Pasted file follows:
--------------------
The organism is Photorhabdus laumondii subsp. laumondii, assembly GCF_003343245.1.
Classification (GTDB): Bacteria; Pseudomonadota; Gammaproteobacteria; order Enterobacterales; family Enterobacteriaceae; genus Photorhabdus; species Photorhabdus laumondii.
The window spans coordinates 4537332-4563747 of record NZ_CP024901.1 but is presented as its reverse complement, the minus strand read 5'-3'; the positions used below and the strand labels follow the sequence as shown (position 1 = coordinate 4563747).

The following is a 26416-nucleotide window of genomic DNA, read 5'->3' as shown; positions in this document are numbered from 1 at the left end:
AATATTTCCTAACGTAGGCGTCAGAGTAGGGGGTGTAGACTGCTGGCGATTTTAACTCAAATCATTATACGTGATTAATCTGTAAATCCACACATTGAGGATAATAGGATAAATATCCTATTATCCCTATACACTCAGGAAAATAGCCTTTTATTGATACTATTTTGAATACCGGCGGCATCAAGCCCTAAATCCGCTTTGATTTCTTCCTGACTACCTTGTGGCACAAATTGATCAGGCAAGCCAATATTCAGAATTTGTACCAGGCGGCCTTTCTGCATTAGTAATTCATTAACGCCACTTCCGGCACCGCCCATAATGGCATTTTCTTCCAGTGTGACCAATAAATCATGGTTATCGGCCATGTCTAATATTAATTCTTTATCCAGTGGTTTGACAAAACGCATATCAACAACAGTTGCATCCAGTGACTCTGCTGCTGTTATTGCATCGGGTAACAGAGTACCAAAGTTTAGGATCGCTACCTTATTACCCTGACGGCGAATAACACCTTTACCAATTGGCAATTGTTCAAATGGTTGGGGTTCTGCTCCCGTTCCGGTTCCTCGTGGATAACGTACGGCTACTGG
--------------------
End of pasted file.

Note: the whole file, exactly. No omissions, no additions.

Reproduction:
The organism is Photorhabdus laumondii subsp. laumondii, assembly GCF_003343245.1.
Classification (GTDB): Bacteria; Pseudomonadota; Gammaproteobacteria; order Enterobacterales; family Enterobacteriaceae; genus Photorhabdus; species Photorhabdus laumondii.
The window spans coordinates 4537332-4563747 of record NZ_CP024901.1 but is presented as its reverse complement, the minus strand read 5'-3'; the positions used below and the strand labels follow the sequence as shown (position 1 = coordinate 4563747).

The following is a 26416-nucleotide window of genomic DNA, read 5'->3' as shown; positions in this document are numbered from 1 at the left end:
AATATTTCCTAACGTAGGCGTCAGAGTAGGGGGTGTAGACTGCTGGCGATTTTAACTCAAATCATTATACGTGATTAATCTGTAAATCCACACATTGAGGATAATAGGATAAATATCCTATTATCCCTATACACTCAGGAAAATAGCCTTTTATTGATACTATTTTGAATACCGGCGGCATCAAGCCCTAAATCCGCTTTGATTTCTTCCTGACTACCTTGTGGCACAAATTGATCAGGCAAGCCAATATTCAGAATTTGTACCAGGCGGCCTTTCTGCATTAGTAATTCATTAACGCCACTTCCGGCACCGCCCATAATGGCATTTTCTTCCAGTGTGACCAATAAATCATGGTTATCGGCCATGTCTAATATTAATTCTTTATCCAGTGGTTTGACAAAACGCATATCAACAACAGTTGCATCCAGTGACTCTGCTGCTGTTATTGCATCGGGTAACAGAGTACCAAAGTTTAGGATCGCTACCTTATTACCCTGACGGCGAATAACACCTTTACCAATTGGCAATTGTTCAAATGGTTGGGGTTCTGCTCCCGTTCCGGTTCCTCGTGGATAACGTACGGCTACTGG